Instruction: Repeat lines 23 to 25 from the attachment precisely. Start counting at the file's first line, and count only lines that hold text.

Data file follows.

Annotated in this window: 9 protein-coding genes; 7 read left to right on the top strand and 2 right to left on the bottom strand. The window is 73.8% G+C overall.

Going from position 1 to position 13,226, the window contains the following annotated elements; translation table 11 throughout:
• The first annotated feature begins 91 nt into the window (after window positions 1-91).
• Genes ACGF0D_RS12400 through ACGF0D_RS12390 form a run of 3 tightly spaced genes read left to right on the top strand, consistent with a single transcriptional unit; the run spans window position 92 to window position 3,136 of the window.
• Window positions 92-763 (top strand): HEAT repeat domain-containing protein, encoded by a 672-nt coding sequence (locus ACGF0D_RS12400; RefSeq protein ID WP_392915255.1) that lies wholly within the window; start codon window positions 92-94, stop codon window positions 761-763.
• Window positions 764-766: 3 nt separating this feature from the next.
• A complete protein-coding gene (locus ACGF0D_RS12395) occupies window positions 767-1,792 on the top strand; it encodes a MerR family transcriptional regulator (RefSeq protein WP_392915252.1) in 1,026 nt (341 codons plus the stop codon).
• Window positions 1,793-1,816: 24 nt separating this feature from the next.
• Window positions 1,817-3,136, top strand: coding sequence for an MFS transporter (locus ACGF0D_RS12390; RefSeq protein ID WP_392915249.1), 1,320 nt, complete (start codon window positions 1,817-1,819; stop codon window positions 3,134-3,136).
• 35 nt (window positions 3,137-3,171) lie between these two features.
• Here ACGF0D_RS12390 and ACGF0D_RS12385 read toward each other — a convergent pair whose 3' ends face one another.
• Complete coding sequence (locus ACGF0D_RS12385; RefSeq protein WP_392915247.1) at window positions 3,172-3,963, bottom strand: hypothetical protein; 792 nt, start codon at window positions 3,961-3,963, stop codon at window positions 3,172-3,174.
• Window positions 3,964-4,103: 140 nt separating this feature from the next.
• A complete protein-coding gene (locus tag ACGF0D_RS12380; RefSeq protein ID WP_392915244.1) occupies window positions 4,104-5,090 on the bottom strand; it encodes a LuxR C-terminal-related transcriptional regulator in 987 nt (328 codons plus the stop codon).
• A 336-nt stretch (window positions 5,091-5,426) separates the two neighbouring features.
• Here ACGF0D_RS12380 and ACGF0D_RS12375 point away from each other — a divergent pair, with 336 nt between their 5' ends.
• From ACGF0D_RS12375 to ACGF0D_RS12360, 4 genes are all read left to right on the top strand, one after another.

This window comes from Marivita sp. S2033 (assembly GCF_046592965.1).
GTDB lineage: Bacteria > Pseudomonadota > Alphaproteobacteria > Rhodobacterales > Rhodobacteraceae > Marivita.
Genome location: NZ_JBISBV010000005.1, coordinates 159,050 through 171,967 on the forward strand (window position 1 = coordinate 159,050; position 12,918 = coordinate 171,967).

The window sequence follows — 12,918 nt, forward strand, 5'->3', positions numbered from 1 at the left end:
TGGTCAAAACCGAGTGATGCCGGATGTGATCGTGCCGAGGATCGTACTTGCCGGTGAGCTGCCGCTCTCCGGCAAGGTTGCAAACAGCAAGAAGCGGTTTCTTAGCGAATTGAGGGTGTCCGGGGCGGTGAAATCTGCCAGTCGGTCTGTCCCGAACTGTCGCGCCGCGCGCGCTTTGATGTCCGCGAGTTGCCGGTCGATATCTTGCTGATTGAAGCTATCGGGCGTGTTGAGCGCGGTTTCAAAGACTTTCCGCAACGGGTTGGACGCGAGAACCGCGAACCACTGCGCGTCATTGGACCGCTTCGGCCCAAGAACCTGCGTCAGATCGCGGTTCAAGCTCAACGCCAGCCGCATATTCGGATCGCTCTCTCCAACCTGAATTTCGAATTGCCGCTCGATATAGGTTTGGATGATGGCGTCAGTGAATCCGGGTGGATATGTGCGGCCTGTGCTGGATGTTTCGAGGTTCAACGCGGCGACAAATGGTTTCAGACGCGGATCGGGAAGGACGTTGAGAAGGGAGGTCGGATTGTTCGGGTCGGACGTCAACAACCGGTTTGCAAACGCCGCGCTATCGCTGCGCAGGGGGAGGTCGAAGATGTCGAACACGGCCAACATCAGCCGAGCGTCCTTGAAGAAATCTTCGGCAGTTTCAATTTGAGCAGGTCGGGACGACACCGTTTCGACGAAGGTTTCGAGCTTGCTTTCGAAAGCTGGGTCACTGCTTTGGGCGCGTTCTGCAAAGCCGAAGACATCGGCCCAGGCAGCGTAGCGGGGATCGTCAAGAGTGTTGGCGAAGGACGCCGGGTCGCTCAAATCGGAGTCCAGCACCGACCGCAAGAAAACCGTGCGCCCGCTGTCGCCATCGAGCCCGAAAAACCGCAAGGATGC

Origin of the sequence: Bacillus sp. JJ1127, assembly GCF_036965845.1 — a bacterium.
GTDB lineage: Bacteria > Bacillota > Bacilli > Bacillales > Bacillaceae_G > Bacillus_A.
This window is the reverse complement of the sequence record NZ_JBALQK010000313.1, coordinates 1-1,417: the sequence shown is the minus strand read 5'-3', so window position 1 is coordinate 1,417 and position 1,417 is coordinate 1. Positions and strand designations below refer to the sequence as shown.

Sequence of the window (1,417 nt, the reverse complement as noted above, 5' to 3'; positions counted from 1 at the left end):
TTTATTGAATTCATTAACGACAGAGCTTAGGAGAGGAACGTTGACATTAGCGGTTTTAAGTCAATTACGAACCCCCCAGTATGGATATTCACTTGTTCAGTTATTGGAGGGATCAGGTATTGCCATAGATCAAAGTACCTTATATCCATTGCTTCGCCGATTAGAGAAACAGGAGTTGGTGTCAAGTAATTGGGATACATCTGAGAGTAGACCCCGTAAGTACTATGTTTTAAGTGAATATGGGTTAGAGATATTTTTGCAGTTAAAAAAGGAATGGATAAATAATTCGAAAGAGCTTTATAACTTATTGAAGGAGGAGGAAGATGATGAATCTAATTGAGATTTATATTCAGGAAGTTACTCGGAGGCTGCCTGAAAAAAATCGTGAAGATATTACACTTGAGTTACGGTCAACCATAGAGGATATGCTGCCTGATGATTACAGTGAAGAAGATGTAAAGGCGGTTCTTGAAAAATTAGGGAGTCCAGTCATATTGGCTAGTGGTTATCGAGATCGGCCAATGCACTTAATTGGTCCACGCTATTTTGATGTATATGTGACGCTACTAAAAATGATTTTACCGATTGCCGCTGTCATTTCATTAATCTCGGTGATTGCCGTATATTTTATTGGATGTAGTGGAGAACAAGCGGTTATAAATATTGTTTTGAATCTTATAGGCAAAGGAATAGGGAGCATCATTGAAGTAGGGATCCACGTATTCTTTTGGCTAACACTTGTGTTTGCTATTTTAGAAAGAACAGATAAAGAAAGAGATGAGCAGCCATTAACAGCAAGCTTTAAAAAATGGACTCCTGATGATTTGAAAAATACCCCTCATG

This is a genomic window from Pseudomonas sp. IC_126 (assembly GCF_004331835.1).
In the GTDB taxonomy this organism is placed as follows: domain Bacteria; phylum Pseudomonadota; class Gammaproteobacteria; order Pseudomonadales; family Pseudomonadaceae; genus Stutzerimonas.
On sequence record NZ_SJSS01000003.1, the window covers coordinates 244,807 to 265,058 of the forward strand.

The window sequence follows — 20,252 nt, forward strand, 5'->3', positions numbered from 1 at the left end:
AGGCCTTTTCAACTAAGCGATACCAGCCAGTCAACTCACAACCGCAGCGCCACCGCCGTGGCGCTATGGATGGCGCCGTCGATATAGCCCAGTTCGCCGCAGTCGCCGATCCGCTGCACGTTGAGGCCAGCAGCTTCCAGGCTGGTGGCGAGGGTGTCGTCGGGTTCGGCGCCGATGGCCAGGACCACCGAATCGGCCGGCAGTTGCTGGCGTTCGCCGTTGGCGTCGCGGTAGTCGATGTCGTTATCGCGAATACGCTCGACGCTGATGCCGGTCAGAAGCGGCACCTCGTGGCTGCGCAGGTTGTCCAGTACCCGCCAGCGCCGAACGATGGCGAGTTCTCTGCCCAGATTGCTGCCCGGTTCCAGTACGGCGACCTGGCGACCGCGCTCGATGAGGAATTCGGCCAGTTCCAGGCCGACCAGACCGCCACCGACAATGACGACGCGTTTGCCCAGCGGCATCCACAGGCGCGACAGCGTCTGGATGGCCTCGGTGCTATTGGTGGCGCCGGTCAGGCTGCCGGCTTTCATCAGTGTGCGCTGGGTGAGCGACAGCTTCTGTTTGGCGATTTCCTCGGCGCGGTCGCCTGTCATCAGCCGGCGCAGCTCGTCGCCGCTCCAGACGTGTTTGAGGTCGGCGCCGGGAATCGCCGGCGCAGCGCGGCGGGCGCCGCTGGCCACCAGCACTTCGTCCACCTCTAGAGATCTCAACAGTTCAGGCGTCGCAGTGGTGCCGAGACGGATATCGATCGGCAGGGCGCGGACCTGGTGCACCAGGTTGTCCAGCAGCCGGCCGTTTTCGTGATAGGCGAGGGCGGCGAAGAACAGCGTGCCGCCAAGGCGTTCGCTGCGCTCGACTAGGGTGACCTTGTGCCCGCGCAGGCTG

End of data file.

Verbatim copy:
Origin of the sequence: Bacillus sp. JJ1127, assembly GCF_036965845.1 — a bacterium.
GTDB lineage: Bacteria > Bacillota > Bacilli > Bacillales > Bacillaceae_G > Bacillus_A.
This window is the reverse complement of the sequence record NZ_JBALQK010000313.1, coordinates 1-1,417: the sequence shown is the minus strand read 5'-3', so window position 1 is coordinate 1,417 and position 1,417 is coordinate 1. Positions and strand designations below refer to the sequence as shown.